Detective Kubu tackles the diamond trade
Published in the Big Thrill (01/02/2020)
It’s not every day you get the chance to chew the fat with two people from the only continent you haven’t visited. So when offered the chance to talk to Michael Sears and Stanley Trollip — the dynamic duo behind the pen name Michael Stanley and the award-winning Detective Kubu mystery series — I dove in.
Sears and Trollip are both South Africans, and each book in their series tackles a contemporary southern African issue. In the six novels to date (plus a cookbook), they’ve taken Detective Kubu across the continent.
In Facets of Death (out now from Poisoned Pen Press), a prequel story to the rest of the series, Detective Kubu goes back to where it all began—his first day on the job.
In this The Big Thrill interview, the authors share some insight into their writing process, the inspiration for Facets of Death, and what readers can expect from them next.
Thanks for the chance to talk about Facets of Death . Why, after six novels, did you decide to go back to where it all began for Detective Kubu? Did you learn anything about him while you were writing this book that surprised you?
Michael Sears: When we started writing our first book, A Carrion Death, we didn’t plan that Kubu would be the protagonist. As novice novelists, we heeded the advice of the experts, who said we should write about what we knew. So, as academics, we planned that a brilliant young ecologist would discover a body that had been left in the desert for hyenas to devour, and go on to solve the mystery. It didn’t take long for him to realise it was a murder, so we had to have a detective investigate.
Stan Trollip: So Kubu walked out of his office, set himself up with sandwiches and cassette tapes of his favourite operas, and headed out. It’s a long drive in unfavourable conditions to where the body had been found in the middle of the Kalahari Desert, so he had plenty of time to think. One thing he mused about was how a Bushman school friend had shown him how to see things in the desert that were invisible to most people. That was the spark that made Kubu want to become a detective. He would train himself to look beyond the obvious.
MS: By the time he reached the scene of the crime, he’d taken over the story and demanded to be the protagonist. We were both surprised.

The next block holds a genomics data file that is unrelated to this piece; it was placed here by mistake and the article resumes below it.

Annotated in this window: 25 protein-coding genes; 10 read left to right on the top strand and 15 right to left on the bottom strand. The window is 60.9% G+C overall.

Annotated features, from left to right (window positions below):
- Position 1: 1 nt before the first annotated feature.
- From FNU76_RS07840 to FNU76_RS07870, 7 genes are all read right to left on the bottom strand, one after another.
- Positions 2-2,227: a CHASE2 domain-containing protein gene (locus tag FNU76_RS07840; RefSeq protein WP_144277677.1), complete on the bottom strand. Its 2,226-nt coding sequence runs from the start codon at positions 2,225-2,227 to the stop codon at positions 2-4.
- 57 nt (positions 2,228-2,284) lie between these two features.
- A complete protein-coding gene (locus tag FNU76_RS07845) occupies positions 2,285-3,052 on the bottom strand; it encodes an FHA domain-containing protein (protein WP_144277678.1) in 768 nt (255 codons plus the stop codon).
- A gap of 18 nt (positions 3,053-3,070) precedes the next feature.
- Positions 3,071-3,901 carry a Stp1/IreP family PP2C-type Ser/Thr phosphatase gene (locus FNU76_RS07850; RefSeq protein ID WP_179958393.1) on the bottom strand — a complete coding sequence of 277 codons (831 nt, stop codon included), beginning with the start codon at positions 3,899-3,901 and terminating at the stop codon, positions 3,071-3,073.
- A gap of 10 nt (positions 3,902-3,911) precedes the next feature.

ST: As Kubu developed over the series, we learnt more about his school and family life, but really nothing about how he became Botswana’s ace detective. That was not only a gap in his background, but also in his character. So we decided to write that story, starting with his first day at the Criminal Investigation Department (CID).
We had surprises writing the book too. We’d never thought about how he would struggle to be accepted in the CID, that he’d have a lot to learn, and that he’d have some rough edges to be smoothed off. It was really fun writing the book—almost like having a new main character, but one we knew really well.
What can readers expect to love about the book?
MS: We hope they’ll love Kubu’s struggle to find his role in the CID, and seeing him grow rapidly as a competent detective.
ST: We also hope they will see the person who is Kubu—a man who is sure of his intellect, but totally at sea when it comes to his emotions, particularly romantic ones.
The book is centered on the diamond trade in Botswana. It’s an industry that touches almost everyone in the world in some way or another, but not one that many people know much about. What surprised you when you were researching the book?
MS: I spent 10 years working for the parent company of De Beers in the geophysics area, so I knew quite a lot about the industry at the mining end. But the Jwaneng mine in Botswana is remarkable in many ways. It’s the richest diamond mine in the world with 70% of its output being gem quality. That’s very high. And it ships out 10 million carats of rough diamonds a year. If all those ended up as retail diamonds, they would be worth $150-billion. So the idea of a team of robbers stopping at nothing to get their hands on some of that was very natural. It struck us at once as a great premise for a book.
ST: Botswana relies heavily on the industry, and did even more so at the time when Facets of Death is set (1998). A successful heist could have knocked investor confidence and hit the economy. So a heist would be a very big deal.
Click here to continue reading the interview